New York solar adheres to the international fire code, so there are some restrictions on where panels can go on your roof, which can affect your system design.
Panels must be at least 3 feet away from any ridge or rake. A ridge is where two slanted roofs meet. A ridge is also parallel to the ground. A rake is the angled edge of a roof at the end of the house.
Panels must be at least a foot and a half away from any hip or valley. A hip is where two slanted roofs meet at an angle to form a pointed slanted edge. Conversely, a valley is where two slanted roofs meet to form an inside angle.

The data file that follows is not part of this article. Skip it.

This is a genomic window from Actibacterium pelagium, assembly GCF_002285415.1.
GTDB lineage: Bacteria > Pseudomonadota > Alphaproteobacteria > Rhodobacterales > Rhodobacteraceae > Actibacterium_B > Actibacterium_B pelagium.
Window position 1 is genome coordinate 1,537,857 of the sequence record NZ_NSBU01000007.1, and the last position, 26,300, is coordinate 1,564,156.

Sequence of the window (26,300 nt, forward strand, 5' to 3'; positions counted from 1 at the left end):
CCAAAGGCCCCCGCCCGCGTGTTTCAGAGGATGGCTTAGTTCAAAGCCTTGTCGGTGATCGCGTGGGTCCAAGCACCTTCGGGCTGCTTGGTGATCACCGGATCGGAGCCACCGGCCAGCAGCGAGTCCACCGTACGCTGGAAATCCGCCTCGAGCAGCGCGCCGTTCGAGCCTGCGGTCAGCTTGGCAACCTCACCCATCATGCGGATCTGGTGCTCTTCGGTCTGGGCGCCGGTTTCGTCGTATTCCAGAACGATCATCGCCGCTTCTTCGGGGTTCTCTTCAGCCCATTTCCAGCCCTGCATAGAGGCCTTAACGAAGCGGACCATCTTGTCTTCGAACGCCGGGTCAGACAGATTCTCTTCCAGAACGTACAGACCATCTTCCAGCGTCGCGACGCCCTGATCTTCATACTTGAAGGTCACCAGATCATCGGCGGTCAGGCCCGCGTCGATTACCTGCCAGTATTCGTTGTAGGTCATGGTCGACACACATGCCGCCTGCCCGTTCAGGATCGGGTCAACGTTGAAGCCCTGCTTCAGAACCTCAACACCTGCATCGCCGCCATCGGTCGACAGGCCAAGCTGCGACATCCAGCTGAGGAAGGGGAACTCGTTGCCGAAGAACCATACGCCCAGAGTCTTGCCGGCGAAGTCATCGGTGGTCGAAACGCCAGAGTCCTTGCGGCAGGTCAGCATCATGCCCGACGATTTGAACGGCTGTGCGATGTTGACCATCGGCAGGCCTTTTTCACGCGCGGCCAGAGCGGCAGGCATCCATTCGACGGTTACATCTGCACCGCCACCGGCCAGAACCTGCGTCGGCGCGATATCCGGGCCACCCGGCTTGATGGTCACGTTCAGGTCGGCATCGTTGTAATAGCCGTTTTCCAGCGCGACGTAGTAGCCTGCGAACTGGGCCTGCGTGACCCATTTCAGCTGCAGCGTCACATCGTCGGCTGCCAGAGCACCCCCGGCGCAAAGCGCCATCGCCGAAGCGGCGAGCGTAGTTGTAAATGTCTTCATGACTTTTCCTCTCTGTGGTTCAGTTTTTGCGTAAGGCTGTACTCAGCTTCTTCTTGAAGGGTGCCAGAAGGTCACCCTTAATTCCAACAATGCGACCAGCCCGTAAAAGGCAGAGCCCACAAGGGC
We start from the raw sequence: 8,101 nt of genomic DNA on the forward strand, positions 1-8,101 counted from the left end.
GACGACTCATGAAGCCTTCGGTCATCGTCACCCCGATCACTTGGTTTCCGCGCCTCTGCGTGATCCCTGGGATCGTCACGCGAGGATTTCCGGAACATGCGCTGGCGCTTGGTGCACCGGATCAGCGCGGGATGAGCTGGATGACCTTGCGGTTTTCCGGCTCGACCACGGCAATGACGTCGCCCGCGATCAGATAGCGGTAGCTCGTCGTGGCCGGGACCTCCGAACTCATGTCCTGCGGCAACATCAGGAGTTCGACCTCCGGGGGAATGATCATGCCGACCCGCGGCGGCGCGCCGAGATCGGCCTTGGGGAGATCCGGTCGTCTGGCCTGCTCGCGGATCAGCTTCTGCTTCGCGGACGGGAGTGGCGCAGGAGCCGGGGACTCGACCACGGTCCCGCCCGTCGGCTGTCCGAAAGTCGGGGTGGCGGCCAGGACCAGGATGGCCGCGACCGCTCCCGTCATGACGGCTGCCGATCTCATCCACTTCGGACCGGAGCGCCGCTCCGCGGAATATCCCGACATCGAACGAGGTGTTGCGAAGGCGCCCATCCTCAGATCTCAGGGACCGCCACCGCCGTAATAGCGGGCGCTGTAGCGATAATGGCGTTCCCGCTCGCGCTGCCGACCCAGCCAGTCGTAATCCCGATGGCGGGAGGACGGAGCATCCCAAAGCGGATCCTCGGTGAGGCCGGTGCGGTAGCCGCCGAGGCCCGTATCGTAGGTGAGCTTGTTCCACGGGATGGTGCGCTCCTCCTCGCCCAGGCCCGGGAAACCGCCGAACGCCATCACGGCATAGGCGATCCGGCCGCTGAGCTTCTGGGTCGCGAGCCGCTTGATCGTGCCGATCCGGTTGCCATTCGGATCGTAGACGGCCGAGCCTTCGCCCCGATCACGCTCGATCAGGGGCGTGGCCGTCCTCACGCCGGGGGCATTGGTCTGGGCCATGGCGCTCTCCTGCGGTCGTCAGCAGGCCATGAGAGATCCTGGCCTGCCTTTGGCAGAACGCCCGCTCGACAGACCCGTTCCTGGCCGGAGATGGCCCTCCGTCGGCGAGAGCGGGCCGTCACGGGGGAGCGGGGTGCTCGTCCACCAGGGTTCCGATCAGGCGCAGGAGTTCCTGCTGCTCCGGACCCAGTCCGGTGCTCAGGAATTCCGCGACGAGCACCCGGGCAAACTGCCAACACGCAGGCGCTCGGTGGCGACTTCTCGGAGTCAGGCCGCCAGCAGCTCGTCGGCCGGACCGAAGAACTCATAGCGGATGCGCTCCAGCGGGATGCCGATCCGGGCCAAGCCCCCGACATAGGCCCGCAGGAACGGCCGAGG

There is no restriction on how close panels can be to an eave, which is the lower edge of the roof.
One exception in New York is for flat roofs. On flat roofs, there must be a 6 foot wide area leading from the front of the house to the back, and a 6 foot wide area leading from one side to the other.
If your roof won’t allow for enough panels to offset your energy, you can pursue a ground mount if you have adequate available land on your property. Ground mounted systems, however, usually cost more than roof mounted systems.